Chapter

Sailing the Wine-Dark Sea—An Unfinished Journey: Some very Preliminary Thoughts on Pirates and Other Pernicious People

Daniel-Erasmus Khan

in From Bilateralism to Community Interest

Published in print March 2011 | ISBN: 9780199588817
Published online May 2011 | e-ISBN: 9780191725272 | DOI: http://dx.doi.org/10.1093/acprof:oso/9780199588817.003.0074
Sailing the Wine-Dark Sea—An Unfinished Journey: Some very Preliminary Thoughts on Pirates and Other Pernicious People

Show Summary Details

Preview

The phenomenon of maritime piracy has terrorized the seas since time immemorial. The number of attacks worldwide having increased more than tenfold in the past two decades, the pirate menace has always constituted a challenge not only for seafaring nations, indiscriminately exposed to the peril of being set upon by these ‘pernicious people’. Rather, as long as the oceans have been plied for commerce, it has affected all those who benefit from seafaring — so, virtually the international community as a whole. Hence, from this perspective good reasons may indeed exist for pirates to be labelled ‘Hostis Humani Generis’ (enemies of mankind), a concept credited to the Roman lawyer, statesman, and political theorist Marcus Tullius Cicero.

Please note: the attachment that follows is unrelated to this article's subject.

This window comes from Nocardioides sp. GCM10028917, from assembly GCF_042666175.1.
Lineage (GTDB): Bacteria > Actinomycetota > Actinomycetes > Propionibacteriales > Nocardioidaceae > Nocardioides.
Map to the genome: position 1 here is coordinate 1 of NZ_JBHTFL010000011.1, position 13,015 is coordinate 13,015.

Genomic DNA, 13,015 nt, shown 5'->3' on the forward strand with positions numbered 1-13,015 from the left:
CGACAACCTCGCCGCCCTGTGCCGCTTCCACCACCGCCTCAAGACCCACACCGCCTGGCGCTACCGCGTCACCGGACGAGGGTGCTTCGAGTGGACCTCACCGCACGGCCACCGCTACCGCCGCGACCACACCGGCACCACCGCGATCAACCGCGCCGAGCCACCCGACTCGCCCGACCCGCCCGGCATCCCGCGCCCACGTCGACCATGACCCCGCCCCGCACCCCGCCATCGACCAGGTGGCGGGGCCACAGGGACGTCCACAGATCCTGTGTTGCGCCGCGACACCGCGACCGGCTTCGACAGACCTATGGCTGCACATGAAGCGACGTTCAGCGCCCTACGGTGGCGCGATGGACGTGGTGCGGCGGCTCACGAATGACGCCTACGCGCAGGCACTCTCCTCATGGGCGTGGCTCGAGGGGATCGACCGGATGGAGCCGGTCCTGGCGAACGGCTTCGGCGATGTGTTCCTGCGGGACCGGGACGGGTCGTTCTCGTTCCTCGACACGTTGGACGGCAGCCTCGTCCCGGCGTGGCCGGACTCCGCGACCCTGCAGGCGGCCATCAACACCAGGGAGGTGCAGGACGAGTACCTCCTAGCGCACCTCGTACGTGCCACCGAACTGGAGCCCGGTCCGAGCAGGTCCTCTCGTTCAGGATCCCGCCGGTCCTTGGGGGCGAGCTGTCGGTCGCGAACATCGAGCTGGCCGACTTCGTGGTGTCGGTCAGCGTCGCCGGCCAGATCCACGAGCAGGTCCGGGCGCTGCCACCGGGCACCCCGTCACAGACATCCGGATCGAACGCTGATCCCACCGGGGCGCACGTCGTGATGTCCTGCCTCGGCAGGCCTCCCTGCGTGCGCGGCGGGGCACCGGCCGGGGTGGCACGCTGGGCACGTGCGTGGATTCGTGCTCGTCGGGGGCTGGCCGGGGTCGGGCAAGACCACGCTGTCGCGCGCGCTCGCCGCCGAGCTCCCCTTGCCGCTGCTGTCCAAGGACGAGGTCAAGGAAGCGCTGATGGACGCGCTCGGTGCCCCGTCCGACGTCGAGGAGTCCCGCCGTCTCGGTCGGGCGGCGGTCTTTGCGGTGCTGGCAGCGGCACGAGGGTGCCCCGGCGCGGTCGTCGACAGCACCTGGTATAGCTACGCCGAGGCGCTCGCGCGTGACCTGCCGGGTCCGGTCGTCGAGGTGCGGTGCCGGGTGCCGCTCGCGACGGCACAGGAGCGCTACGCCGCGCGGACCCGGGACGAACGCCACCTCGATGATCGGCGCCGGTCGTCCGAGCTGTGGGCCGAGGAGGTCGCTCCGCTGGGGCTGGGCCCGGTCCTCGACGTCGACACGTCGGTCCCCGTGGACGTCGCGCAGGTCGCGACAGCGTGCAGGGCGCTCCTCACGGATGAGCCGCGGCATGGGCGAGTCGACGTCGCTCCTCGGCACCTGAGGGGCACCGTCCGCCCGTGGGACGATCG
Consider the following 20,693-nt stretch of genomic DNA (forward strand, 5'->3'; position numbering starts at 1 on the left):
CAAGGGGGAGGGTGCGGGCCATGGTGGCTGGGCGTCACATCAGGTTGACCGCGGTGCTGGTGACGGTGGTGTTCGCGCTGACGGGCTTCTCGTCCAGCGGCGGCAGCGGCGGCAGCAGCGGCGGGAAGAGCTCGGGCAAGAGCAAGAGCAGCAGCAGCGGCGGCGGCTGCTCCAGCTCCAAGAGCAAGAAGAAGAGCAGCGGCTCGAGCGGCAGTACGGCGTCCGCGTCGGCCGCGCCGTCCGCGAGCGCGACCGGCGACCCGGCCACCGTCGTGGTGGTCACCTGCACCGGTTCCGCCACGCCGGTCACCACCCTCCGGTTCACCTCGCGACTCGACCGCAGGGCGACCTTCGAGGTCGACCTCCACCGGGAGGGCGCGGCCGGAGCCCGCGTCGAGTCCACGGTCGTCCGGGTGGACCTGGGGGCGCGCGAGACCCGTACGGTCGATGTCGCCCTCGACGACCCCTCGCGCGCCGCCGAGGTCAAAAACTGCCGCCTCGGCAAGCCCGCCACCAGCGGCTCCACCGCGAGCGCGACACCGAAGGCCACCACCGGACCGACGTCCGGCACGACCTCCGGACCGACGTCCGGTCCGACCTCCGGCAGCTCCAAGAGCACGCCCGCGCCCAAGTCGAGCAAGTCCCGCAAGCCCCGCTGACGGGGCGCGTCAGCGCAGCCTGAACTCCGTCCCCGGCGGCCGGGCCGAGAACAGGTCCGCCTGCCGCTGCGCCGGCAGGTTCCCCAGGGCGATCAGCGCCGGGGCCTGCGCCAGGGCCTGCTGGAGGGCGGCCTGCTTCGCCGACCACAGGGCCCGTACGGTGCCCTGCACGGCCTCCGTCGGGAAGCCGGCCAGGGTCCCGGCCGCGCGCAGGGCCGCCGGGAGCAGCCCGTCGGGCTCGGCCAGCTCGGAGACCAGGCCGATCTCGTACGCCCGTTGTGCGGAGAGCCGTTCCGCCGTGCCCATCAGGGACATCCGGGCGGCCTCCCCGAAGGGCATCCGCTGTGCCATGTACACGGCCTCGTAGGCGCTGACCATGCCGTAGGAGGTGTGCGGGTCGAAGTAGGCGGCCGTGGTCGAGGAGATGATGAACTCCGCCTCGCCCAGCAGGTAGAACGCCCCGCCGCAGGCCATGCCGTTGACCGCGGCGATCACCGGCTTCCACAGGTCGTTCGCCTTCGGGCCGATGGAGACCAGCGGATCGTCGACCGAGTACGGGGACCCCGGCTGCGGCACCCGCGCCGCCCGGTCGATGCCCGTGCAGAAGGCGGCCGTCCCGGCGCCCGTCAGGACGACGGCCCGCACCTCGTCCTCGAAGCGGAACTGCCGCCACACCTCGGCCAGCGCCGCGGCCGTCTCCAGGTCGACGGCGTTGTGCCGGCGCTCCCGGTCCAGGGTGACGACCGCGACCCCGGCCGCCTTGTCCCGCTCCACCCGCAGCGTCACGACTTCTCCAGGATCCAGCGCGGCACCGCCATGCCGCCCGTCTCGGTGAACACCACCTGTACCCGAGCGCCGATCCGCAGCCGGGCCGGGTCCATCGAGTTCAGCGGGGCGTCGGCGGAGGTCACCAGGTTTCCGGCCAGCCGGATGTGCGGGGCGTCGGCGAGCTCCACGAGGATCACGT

Keywords: maritime piracy; pirates; international law; seafaring; Hostis Humani Generis

Chapter.  10442 words. 

Subjects: Public International Law

Full text: subscription required

How to subscribe Recommend to my Librarian

Buy this work at Oxford University Press »

Users without a subscription are not able to see the full content. Please, subscribe or login to access all content.